What if I told you I could trace most of your cognitive stress to a single two-letter word?
And what if I told you that once you realized how this word hijacked your brain, you would all of a sudden begin to see examples everywhere of not only yourself, but also your friends, partner(s), family, and co-workers falling under its evil spell?
And further, that as you mastered the way out from under this tiny word’s clutches, you would feel more peace, greater joy, and deeper connection with yourself and others? The underpinnings of your reactions to things would come into focus: your feelings, your wants, your needs, and your desires. Life would unfold in a cleaner, clearer path before you. Complex discussions would become simple. Arguments would end quicker.
You might even feel you hold the key to world peace.
But let’s not get ahead of ourselves.
This one tiny word has a stronghold on our culture, language, and ways of interacting, and forces us to think untrue (or less true) thoughts. Yes, it has us deceive ourselves–regularly.
It does this by drawing our attention outside of ourselves, to a source of authority that most times, doesn’t exist, though we act as it if does. No wonder we’re confused, anxious, and exhausted.
We’ve outsourced reality to a nonexistent authority and waste oodles of precious life energy chasing it down.
We may call this spinning, perseverating, worry, or, in the 70’s, neurosis.
Because of this two-letter world, we fall prey to the delusion that we’re less-than, do not know, cannot tell what’s true for us. We’re duped. Doomed. Delinquent in our proximity to truth.
It’s not our fault.
And, we alone can switch it up.
We can stop outsourcing reality by bringing more attention to how we use the two-letter word that hijacks our brains. We can reclaim peace, connection, and joy
Do you know what that two-letter word is?
Here’s a hint: I gave it to you right up there.
That’s right. The word is…
It works like this: Whenever we point to what “is,” whether we think it “is” good, bad, right, wrong, messed up, inappropriate, and so on, we refer to a source of authority outside ourselves that probably doesn’t exist. I say “probably” because some communities do have agreed-upon principles of governance, whether institutional, biblical, or conventional. So we can, in many cases, meaningfully say, “that’s wrong (or against the rules, or a sin)”, according to an outside source.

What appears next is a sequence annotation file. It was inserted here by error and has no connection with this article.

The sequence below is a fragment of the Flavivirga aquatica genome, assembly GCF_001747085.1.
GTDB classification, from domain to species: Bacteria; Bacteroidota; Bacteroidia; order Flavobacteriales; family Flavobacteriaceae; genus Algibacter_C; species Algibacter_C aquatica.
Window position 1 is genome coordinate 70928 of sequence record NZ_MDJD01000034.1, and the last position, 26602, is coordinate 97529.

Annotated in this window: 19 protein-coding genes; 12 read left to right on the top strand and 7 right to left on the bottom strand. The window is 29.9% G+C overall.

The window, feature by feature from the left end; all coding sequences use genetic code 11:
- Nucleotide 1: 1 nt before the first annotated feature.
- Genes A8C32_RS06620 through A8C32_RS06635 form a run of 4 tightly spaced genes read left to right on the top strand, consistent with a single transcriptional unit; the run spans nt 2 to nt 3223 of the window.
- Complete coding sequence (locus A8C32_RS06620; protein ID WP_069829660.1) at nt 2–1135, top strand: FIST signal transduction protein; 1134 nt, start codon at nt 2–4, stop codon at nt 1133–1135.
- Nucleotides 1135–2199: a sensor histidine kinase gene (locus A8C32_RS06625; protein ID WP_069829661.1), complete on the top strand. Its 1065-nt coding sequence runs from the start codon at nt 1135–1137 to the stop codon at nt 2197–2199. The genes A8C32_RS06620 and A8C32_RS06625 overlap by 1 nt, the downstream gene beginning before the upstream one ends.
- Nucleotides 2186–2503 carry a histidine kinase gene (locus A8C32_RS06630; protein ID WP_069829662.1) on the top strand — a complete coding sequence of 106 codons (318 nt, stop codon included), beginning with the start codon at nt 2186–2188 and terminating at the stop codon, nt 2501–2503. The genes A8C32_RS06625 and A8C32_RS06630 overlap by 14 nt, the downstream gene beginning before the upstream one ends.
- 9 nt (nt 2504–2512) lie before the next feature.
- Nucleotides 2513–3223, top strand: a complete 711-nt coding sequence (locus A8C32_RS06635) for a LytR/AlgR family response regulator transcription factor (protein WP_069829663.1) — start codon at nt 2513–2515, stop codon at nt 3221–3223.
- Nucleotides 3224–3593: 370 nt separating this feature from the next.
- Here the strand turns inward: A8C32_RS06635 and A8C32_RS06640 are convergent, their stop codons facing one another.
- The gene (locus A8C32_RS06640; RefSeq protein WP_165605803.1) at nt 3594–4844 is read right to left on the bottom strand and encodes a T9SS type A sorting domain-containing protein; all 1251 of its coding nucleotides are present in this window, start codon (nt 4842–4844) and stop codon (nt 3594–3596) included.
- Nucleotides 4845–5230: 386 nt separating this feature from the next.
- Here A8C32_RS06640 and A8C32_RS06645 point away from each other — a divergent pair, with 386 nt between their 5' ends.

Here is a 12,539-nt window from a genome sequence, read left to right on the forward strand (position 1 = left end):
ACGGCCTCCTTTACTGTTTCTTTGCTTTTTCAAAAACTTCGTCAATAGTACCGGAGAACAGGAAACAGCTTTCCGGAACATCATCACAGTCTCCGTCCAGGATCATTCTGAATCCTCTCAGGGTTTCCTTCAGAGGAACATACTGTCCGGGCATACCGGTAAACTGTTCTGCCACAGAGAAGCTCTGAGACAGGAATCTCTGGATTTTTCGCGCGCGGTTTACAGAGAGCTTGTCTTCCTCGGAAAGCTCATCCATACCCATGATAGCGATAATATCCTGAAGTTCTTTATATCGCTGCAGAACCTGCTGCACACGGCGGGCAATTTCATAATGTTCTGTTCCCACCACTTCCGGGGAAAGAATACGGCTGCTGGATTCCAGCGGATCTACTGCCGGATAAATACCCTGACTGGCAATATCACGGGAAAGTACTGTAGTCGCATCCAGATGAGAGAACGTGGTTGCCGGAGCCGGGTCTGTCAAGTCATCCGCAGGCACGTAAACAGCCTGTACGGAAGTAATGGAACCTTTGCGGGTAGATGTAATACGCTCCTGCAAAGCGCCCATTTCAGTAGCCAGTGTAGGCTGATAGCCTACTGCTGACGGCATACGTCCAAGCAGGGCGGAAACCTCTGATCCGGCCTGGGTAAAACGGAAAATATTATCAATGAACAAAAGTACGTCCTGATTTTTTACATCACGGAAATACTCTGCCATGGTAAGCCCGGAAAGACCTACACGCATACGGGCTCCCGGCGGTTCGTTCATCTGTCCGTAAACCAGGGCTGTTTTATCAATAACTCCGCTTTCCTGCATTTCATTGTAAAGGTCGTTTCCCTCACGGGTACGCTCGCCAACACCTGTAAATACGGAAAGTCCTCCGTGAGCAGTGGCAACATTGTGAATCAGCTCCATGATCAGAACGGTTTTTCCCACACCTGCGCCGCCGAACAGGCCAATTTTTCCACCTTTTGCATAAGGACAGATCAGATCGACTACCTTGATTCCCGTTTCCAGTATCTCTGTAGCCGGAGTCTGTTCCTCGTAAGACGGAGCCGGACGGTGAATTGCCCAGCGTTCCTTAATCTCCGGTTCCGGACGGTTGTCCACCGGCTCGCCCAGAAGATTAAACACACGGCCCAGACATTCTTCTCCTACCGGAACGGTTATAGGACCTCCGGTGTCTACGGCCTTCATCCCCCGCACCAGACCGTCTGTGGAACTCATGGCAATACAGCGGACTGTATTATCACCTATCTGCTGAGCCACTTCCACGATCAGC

However, I’m referring to those ubiquitous instances in which we appeal to a non-existent source of authority using “is” and other forms of the verb “to be” (such as are, am, ought, and so on. We ask such questions as, “Am I doing the right thing?” “Is he a jerk, and I’m just kidding myself?” “That is wrong of you to think that way.”
Wrong according to what or whom? And wrong how? With what implications?
You might argue that we have general agreements about right and wrong in our culture, and that, for example, the world’s religions generally seem to agree on a unifying principle resembling, “Do no harm.” We’d be in agreement about that.
However, if all humans agreed across the board about notions of right and wrong, we’d have no arguments, nor debates, nor court systems. But in fact, we disagree–frequently–and invoke multiple and competing notions of right and wrong, good and evil, usually as ways of expressing underlying feelings, and needs
Sentences like “They are wrong,” and “Am I doing the right thing?” drag our mind along well-worn paths of external reference, or what I call “outsourcing reality.” Most of us outsource reality every day, in ways large and small, without realizing it. As a result, we think less clearly, know ourselves less well, and connect with others less deeply than we might otherwise.
Some people manage clear thought, self-knowledge and great relationships without ever excavating, dusting off, and mastering this artifact of the English language. However, learning how “is” and other forms of the verb “to be” operate in our minds and bodies equips us with an extremely powerful tool, like a crowbar for getting underneath our everyday delusions.
I will often gently reframe a client’s layers of external reference (I am, she is, he ought to) with an internally-referenced question like, “Are you feeling frustrated, because you’re wanting more cooperation? Are you feeling angry, because you’re wanting respect?” In Nonviolent Communication, based in the work of Marshall Rosenberg, this type of query goes by the name “Empathy guess.”
The empathy guess redirects the listener’s attention to their internal state, a reality which, when spoken truthfully, carries ultimate authority. If you tell me honestly that you feel sad, I may say “No, you don’t,” but in fact you alone know your own feelings. I have no basis for arguing with you about your feelings. I might say what I notice about the expression on your face, or your body language. I might express the internal dissonance I feel hearing you express your feelings when I compare what you say with how your body appears. But only you know for sure what you’re feeling inside, even if you don’t have a vocabulary to fully describe it.
We can help each other get clearer about feelings–but only when we’re willing to open and soften, and come down from our right-wrong tree. Sharing feelings vulnerably also creates the groundwork for empathy to replace argument. Counselors, mediators, and facilitators who know this can help their clients and students translate their externally-referenced stories about reality into inner feelings and needs, helping them connect with themselves and their counterparts. It just…feels better.